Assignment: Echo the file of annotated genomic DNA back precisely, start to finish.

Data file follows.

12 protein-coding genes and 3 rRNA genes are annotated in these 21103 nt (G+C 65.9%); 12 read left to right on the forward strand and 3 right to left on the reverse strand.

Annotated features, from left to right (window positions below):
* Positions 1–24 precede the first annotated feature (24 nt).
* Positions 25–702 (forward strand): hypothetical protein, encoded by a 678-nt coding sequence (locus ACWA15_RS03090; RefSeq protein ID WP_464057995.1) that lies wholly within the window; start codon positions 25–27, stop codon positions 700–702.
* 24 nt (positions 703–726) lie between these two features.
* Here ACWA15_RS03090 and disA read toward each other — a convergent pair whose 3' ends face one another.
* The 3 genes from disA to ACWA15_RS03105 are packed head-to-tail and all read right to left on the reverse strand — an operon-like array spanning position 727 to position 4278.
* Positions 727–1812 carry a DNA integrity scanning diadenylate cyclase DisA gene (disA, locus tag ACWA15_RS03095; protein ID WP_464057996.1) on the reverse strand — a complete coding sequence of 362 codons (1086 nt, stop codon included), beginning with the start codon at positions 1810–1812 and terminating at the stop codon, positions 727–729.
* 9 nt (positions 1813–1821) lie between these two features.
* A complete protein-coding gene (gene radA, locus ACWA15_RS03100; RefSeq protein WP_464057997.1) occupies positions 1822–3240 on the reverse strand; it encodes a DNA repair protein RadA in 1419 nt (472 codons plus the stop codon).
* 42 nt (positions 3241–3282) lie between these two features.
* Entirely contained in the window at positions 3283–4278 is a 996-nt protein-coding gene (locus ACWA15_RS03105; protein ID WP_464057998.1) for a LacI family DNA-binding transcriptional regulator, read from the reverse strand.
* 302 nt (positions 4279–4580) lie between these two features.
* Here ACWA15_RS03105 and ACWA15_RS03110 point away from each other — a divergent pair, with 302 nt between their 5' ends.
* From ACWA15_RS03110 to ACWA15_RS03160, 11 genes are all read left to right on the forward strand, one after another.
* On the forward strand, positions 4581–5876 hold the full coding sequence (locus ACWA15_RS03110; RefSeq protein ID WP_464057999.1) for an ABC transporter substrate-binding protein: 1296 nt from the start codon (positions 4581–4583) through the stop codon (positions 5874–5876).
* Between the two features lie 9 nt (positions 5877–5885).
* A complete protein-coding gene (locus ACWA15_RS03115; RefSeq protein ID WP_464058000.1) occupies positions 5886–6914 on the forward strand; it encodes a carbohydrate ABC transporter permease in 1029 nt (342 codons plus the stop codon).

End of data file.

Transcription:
12 protein-coding genes and 3 rRNA genes are annotated in these 21103 nt (G+C 65.9%); 12 read left to right on the forward strand and 3 right to left on the reverse strand.

Annotated features, from left to right (window positions below):
* Positions 1–24 precede the first annotated feature (24 nt).
* Positions 25–702 (forward strand): hypothetical protein, encoded by a 678-nt coding sequence (locus ACWA15_RS03090; RefSeq protein ID WP_464057995.1) that lies wholly within the window; start codon positions 25–27, stop codon positions 700–702.
* 24 nt (positions 703–726) lie between these two features.
* Here ACWA15_RS03090 and disA read toward each other — a convergent pair whose 3' ends face one another.
* The 3 genes from disA to ACWA15_RS03105 are packed head-to-tail and all read right to left on the reverse strand — an operon-like array spanning position 727 to position 4278.
* Positions 727–1812 carry a DNA integrity scanning diadenylate cyclase DisA gene (disA, locus tag ACWA15_RS03095; protein ID WP_464057996.1) on the reverse strand — a complete coding sequence of 362 codons (1086 nt, stop codon included), beginning with the start codon at positions 1810–1812 and terminating at the stop codon, positions 727–729.
* 9 nt (positions 1813–1821) lie between these two features.
* A complete protein-coding gene (gene radA, locus ACWA15_RS03100; RefSeq protein WP_464057997.1) occupies positions 1822–3240 on the reverse strand; it encodes a DNA repair protein RadA in 1419 nt (472 codons plus the stop codon).
* 42 nt (positions 3241–3282) lie between these two features.
* Entirely contained in the window at positions 3283–4278 is a 996-nt protein-coding gene (locus ACWA15_RS03105; protein ID WP_464057998.1) for a LacI family DNA-binding transcriptional regulator, read from the reverse strand.
* 302 nt (positions 4279–4580) lie between these two features.
* Here ACWA15_RS03105 and ACWA15_RS03110 point away from each other — a divergent pair, with 302 nt between their 5' ends.
* From ACWA15_RS03110 to ACWA15_RS03160, 11 genes are all read left to right on the forward strand, one after another.
* On the forward strand, positions 4581–5876 hold the full coding sequence (locus ACWA15_RS03110; RefSeq protein ID WP_464057999.1) for an ABC transporter substrate-binding protein: 1296 nt from the start codon (positions 4581–4583) through the stop codon (positions 5874–5876).
* Between the two features lie 9 nt (positions 5877–5885).
* A complete protein-coding gene (locus ACWA15_RS03115; RefSeq protein ID WP_464058000.1) occupies positions 5886–6914 on the forward strand; it encodes a carbohydrate ABC transporter permease in 1029 nt (342 codons plus the stop codon).